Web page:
Atacama people

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Remains of the Tulor settlement (800 BC) near San Pedro de Atacama

The Atacameños (also called Atacamas or Likan-antay) are a Native American people that inhabits the Andean portion of the Atacama Desert, mainly in what is today Chile's Antofagasta Region. Their language is known as Kunza.

The most ancient people of the Atacama desert were nomadic hunters that followed herds of wild camelids. Later, the existence of vast herds of camelids and the better knowledge of primitive agricultural methods contributed to the development of a semi-sedentary lifestyle with seasonal movements.[1]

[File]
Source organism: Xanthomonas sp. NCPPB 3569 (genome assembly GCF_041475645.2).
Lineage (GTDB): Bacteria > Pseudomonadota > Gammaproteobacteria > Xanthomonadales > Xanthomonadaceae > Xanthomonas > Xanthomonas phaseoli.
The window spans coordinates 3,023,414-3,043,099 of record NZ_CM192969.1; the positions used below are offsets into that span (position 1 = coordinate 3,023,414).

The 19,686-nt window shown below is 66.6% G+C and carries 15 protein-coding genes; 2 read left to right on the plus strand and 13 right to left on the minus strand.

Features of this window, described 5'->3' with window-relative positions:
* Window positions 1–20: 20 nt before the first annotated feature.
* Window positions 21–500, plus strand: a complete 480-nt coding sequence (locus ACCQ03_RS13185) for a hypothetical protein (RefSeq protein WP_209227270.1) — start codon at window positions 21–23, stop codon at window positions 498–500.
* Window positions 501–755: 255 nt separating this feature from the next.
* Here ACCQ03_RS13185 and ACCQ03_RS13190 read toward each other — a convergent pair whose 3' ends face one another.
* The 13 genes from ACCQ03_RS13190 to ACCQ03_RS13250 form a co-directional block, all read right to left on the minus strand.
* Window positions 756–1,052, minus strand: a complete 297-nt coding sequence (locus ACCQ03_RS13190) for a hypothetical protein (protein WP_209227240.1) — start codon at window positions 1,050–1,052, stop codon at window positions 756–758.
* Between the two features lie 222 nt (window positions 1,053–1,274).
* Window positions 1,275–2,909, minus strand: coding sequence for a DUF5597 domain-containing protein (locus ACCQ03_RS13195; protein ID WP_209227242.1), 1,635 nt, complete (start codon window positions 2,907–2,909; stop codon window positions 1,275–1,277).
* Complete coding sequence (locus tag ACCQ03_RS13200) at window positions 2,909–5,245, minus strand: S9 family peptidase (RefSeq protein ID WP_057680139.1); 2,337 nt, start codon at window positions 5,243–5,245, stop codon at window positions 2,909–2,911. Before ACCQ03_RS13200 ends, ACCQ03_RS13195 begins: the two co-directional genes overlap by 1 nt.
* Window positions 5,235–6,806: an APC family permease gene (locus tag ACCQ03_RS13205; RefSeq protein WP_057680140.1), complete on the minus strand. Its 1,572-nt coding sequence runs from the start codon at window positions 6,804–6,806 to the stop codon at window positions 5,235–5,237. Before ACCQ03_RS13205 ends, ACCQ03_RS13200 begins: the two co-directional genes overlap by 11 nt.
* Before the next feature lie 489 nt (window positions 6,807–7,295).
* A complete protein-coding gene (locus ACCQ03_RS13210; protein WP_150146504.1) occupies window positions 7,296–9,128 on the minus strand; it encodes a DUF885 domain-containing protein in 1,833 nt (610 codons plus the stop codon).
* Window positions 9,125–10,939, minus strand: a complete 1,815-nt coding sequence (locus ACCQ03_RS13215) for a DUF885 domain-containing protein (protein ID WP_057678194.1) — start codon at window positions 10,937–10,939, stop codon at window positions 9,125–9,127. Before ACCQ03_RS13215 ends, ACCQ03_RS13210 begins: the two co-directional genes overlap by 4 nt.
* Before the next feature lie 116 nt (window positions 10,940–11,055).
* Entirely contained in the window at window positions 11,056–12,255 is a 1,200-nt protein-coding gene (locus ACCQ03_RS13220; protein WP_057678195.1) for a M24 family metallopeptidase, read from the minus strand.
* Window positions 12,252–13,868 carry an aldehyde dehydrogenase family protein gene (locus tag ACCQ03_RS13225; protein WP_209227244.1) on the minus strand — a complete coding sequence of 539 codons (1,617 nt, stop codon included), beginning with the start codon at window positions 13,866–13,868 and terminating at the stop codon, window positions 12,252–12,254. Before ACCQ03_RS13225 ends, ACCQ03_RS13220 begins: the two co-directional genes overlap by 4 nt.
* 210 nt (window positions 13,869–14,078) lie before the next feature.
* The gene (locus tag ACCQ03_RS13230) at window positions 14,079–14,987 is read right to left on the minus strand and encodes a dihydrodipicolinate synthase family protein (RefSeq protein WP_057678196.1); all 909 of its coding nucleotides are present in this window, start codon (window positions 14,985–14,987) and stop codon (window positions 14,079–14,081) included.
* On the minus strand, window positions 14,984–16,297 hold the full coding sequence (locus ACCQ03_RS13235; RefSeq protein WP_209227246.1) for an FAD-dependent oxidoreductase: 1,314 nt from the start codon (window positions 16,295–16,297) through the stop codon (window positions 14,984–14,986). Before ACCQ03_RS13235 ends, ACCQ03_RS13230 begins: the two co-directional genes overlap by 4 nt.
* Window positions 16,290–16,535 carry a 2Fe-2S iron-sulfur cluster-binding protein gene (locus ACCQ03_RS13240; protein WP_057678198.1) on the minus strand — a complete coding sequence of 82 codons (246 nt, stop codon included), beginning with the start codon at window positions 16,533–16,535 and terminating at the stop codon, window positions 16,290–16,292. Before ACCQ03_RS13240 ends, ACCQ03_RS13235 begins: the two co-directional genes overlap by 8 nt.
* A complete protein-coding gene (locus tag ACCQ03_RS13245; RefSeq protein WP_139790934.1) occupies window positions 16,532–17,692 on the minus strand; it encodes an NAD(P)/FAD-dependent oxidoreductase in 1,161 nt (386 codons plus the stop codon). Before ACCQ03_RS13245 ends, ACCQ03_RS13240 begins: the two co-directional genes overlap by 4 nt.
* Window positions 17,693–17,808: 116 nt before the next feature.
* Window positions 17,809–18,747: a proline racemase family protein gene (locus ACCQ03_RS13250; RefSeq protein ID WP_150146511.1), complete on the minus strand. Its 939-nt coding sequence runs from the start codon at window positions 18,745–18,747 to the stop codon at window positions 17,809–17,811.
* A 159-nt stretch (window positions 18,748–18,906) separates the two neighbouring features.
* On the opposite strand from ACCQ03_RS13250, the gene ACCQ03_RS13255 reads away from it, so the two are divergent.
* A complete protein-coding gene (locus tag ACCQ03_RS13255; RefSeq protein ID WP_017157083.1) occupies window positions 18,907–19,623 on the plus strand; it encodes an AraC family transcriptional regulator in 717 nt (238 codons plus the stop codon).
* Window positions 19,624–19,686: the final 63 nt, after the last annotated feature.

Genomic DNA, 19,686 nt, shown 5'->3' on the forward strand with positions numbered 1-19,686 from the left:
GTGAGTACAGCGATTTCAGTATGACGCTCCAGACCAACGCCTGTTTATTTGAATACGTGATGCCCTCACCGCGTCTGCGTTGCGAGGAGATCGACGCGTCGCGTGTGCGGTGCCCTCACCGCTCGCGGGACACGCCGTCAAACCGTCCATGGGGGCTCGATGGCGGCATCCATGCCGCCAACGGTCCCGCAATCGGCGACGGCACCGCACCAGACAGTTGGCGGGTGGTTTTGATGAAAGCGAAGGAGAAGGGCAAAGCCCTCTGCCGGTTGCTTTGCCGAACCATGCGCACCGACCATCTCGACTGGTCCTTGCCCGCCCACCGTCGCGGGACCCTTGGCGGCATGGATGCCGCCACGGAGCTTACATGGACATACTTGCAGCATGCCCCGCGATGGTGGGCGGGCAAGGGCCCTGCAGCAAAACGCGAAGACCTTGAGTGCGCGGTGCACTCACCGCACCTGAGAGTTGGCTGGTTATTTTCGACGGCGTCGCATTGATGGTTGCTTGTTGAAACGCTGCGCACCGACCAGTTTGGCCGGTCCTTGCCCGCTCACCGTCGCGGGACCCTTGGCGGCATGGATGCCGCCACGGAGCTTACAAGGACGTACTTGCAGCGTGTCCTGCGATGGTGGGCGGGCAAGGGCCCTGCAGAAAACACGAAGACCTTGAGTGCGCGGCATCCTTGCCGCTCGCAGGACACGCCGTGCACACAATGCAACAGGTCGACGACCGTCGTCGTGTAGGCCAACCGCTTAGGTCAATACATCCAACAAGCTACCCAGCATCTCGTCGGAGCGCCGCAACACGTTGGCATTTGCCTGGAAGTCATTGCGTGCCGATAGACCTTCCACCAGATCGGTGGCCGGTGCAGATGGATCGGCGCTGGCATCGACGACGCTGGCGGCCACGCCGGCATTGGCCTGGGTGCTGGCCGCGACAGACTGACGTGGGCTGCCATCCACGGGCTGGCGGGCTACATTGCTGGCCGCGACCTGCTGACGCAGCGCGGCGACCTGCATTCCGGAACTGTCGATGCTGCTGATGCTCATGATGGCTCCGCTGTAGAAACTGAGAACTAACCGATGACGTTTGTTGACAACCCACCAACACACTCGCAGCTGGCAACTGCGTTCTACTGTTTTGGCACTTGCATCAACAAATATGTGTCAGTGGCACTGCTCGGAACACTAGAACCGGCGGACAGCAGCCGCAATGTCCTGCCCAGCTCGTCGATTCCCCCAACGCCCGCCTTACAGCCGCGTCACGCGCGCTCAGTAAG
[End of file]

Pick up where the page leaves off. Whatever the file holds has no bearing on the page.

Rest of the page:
Around 2000-1000 BC, the Atacameño people fully adopted the sedentary culture. At this stage, they had an economy mainly based on llama breeding and maize agriculture.[1]

Between 400 BC and 100 AD, Atacameño farming reached a peak in its development, mainly in the oases of Lasana, Chiu-Chiu, Calama, San Pedro de Atacama, Peine, Tilomonte, Toconao.[2]

About 24,000 Atacameño people remain today (most in Chile) although nobody is known to continue to speak the Kunza language and the language is thought to have been extinct since the 1950s.

Location of the Atacameños


References[edit]

  1. ^ a b "San Pedro de Atacama". Entry on the UNESCO Tentative List. Retrieved 2007-08-26. 
  2. ^ "Atacameño". Reseña Histórica. Archived from the original on 2007-08-21. Retrieved 2007-08-26.